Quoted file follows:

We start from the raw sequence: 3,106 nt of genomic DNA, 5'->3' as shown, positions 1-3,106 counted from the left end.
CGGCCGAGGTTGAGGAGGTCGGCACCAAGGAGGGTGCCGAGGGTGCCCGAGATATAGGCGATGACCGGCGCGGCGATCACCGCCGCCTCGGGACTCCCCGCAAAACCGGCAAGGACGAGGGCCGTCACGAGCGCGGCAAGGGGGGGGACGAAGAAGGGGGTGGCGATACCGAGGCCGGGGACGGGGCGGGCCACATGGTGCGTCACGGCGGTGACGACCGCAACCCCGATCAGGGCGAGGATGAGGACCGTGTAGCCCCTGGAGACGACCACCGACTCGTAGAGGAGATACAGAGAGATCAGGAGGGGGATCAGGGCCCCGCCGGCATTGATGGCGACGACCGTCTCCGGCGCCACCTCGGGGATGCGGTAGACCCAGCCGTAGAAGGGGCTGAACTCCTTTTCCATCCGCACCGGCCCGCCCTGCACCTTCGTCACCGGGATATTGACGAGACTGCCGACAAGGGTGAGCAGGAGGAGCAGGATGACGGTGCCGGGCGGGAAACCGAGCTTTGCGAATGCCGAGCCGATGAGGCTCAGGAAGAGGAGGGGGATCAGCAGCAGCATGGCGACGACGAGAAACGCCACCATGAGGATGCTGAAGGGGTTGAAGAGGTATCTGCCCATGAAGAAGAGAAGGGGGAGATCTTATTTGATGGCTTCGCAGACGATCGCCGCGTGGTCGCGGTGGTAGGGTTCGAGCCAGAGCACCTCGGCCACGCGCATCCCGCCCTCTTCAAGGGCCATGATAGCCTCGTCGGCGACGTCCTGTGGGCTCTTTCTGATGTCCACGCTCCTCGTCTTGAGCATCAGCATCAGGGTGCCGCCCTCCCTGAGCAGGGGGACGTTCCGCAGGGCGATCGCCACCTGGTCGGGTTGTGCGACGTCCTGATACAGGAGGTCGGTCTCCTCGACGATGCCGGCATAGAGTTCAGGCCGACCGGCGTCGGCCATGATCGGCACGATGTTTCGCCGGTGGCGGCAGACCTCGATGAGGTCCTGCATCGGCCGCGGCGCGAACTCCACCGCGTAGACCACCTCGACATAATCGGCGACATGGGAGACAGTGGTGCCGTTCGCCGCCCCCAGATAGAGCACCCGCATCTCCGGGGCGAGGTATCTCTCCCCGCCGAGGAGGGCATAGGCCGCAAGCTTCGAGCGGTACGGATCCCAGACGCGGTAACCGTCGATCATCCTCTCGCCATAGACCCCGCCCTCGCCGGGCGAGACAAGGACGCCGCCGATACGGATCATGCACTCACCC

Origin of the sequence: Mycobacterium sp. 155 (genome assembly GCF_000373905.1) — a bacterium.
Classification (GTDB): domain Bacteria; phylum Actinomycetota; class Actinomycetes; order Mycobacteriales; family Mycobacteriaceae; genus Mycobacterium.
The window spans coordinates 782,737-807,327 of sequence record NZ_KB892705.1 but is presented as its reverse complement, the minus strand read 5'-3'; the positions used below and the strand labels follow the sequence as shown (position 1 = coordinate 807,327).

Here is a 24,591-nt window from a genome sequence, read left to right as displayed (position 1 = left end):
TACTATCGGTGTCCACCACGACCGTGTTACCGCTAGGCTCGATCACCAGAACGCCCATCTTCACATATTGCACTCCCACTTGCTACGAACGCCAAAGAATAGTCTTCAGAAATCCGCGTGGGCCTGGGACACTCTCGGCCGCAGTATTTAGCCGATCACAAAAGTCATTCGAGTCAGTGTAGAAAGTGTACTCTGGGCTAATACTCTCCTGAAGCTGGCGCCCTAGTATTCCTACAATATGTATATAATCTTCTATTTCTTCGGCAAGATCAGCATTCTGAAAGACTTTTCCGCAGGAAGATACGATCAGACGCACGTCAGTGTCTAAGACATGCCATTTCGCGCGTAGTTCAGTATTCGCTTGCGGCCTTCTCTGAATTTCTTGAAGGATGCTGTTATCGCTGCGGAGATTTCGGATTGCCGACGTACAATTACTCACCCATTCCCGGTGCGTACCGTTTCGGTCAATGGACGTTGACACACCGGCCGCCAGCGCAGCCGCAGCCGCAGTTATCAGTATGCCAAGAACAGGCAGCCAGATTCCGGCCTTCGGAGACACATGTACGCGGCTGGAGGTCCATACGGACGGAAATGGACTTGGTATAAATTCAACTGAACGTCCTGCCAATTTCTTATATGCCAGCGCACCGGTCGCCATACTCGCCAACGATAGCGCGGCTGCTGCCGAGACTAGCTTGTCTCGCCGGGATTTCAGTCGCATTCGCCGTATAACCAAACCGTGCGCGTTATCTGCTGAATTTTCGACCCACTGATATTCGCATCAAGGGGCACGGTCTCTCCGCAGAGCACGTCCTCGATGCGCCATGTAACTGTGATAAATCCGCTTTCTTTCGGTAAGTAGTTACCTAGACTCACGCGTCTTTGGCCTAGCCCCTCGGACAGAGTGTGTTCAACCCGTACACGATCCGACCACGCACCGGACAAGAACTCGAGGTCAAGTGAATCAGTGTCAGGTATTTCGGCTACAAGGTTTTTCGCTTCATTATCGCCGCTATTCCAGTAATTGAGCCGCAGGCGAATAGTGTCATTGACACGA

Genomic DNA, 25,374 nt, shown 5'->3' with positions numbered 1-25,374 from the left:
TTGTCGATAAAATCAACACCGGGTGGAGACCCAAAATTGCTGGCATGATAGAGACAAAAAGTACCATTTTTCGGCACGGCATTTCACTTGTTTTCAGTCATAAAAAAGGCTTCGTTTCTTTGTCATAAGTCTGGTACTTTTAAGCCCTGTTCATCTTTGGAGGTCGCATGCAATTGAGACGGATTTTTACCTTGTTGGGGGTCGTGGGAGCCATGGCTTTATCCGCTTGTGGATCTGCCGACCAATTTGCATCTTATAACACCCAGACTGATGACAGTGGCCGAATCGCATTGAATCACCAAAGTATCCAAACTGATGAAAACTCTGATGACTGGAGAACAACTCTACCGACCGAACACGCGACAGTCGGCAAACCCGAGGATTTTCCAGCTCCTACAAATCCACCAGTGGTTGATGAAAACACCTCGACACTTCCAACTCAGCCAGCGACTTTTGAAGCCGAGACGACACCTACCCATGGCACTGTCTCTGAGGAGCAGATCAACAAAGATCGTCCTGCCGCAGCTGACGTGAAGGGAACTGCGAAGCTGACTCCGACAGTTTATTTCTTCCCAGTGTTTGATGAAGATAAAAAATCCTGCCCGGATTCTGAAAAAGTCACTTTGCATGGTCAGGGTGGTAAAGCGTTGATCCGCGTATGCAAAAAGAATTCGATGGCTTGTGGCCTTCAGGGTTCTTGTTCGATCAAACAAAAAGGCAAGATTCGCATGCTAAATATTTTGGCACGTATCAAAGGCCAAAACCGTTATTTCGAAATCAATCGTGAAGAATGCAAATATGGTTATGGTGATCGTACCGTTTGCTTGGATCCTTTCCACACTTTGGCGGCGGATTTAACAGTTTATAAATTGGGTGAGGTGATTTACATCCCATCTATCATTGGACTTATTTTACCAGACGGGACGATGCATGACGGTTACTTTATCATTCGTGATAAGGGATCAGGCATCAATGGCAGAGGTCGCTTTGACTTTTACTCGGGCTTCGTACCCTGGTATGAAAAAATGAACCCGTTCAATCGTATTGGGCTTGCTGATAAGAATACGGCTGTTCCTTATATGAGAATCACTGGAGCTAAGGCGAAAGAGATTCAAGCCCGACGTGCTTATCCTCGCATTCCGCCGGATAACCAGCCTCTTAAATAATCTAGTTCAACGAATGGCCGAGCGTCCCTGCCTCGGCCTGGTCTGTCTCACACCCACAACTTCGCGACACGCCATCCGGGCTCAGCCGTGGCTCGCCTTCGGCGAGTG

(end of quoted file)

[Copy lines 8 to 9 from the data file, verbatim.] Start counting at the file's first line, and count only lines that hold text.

Genomic DNA, 25,374 nt, shown 5'->3' with positions numbered 1-25,374 from the left:
TTGTCGATAAAATCAACACCGGGTGGAGACCCAAAATTGCTGGCATGATAGAGACAAAAAGTACCATTTTTCGGCACGGCATTTCACTTGTTTTCAGTCATAAAAAAGGCTTCGTTTCTTTGTCATAAGTCTGGTACTTTTAAGCCCTGTTCATCTTTGGAGGTCGCATGCAATTGAGACGGATTTTTACCTTGTTGGGGGTCGTGGGAGCCATGGCTTTATCCGCTTGTGGATCTGCCGACCAATTTGCATCTTATAACACCCAGACTGATGACAGTGGCCGAATCGCATTGAATCACCAAAGTATCCAAACTGATGAAAACTCTGATGACTGGAGAACAACTCTACCGACCGAACACGCGACAGTCGGCAAACCCGAGGATTTTCCAGCTCCTACAAATCCACCAGTGGTTGATGAAAACACCTCGACACTTCCAACTCAGCCAGCGACTTTTGAAGCCGAGACGACACCTACCCATGGCACTGTCTCTGAGGAGCAGATCAACAAAGATCGTCCTGCCGCAGCTGACGTGAAGGGAACTGCGAAGCTGACTCCGACAGTTTATTTCTTCCCAGTGTTTGATGAAGATAAAAAATCCTGCCCGGATTCTGAAAAAGTCACTTTGCATGGTCAGGGTGGTAAAGCGTTGATCCGCGTATGCAAAAAGAATTCGATGGCTTGTGGCCTTCAGGGTTCTTGTTCGATCAAACAAAAAGGCAAGATTCGCATGCTAAATATTTTGGCACGTATCAAAGGCCAAAACCGTTATTTCGAAATCAATCGTGAAGAATGCAAATATGGTTATGGTGATCGTACCGTTTGCTTGGATCCTTTCCACACTTTGGCGGCGGATTTAACAGTTTATAAATTGGGTGAGGTGATTTACATCCCATCTATCATTGGACTTATTTTACCAGACGGGACGATGCATGACGGTTACTTTATCATTCGTGATAAGGGATCAGGCATCAATGGCAGAGGTCGCTTTGACTTTTACTCGGGCTTCGTACCCTGGTATGAAAAAATGAACCCGTTCAATCGTATTGGGCTTGCTGATAAGAATACGGCTGTTCCTTATATGAGAATCACTGGAGCTAAGGCGAAAGAGATTCAAGCCCGACGTGCTTATCCTCGCATTCCGCCGGATAACCAGCCTCTTAAATAATCTAGTTCAACGAATGGCCGAGCGTCCCTGCCTCGGCCTGGTCTGTCTCACACCCACAACTTCGCGACACGCCATCCGGGCTCAGCCGTGGCTCGCCTTCGGCGAGTG